(It’s a self-paced set of increasingly challenging poses that you perform in silence with personal guidance and adjustments from a teacher.)
It’s never been the sort of thing you can drop in on.
The studio became a lot more accessible in October. Yoga instructor Alex Schatzberg, who has studied with and assisted the shala’s longtime director, Guy Donahaye, for the past three years, launched a program of user-friendly Ashtanga classes throughout the day.
Schatzberg, who previously taught vinyasa and led Ashtanga at Equinox, Yoga Works, Yoga Vida, and Go Yoga, wanted to “lift the veil in front of Ashtanga.” He set out to counter the practice’s image as harsh or aggressive and to demonstrate how customized and therapeutic it can be, even in a group class. And he succeeded in creating a welcoming vibe—though the small, simple pale-pink room gave him a big head-start—and a noncompetitive atmosphere that encourages students of all abilities to stay within their limits.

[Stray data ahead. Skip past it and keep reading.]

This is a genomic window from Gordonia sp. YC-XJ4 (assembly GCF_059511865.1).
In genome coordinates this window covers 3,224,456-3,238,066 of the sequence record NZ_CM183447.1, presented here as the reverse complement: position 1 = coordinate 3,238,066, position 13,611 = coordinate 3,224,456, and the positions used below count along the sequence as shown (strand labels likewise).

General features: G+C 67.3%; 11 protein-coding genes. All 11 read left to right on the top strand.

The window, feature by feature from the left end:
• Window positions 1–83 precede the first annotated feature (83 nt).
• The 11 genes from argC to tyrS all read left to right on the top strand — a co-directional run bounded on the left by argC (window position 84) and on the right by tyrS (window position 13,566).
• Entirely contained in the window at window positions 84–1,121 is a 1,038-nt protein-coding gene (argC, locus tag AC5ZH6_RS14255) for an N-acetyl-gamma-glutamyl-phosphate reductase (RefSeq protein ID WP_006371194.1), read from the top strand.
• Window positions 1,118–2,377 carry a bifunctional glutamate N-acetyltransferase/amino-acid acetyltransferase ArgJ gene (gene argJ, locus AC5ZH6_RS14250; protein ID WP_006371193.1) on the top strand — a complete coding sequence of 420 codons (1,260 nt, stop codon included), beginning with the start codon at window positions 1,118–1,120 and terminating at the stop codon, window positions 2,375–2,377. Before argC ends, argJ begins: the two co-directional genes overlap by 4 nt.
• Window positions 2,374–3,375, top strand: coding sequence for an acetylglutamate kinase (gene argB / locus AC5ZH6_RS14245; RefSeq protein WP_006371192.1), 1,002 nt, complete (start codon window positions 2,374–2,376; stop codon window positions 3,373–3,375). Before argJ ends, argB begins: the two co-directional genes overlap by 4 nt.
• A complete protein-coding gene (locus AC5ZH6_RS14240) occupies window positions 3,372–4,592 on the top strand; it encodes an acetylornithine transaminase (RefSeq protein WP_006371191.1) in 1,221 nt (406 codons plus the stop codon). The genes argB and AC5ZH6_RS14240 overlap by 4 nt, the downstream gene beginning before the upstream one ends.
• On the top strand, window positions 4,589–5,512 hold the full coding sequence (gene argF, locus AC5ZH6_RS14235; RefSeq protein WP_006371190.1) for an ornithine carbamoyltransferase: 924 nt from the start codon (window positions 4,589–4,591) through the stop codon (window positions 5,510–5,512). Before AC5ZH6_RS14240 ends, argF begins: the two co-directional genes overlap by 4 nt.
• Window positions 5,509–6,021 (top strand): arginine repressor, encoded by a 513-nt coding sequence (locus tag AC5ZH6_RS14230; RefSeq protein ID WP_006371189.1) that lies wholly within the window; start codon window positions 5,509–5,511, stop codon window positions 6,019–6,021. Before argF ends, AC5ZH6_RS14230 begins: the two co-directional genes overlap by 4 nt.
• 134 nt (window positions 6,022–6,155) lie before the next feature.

Whereas led Ashtanga at some shalas can feel like the K. Pattabhi Jois Express, with the teacher calling out Sanskrit commands and expecting everyone to keep up (in fact, many shalas consider their led classes more “advanced” than Mysore), Schatzberg expects students not to keep up—to modify poses or leave them out, and to do only as much of the series as they can.
In fact, most of the classes on the schedule are Half-Primary (through navasana), and many students don’t make it through the whole Full Primary in those classes. And that’s perfectly fine. —Ann Abel
Who it’s for: The Ashtanga-curious or others who can’t commit to an early-morning practice
Book it or skip it: Book it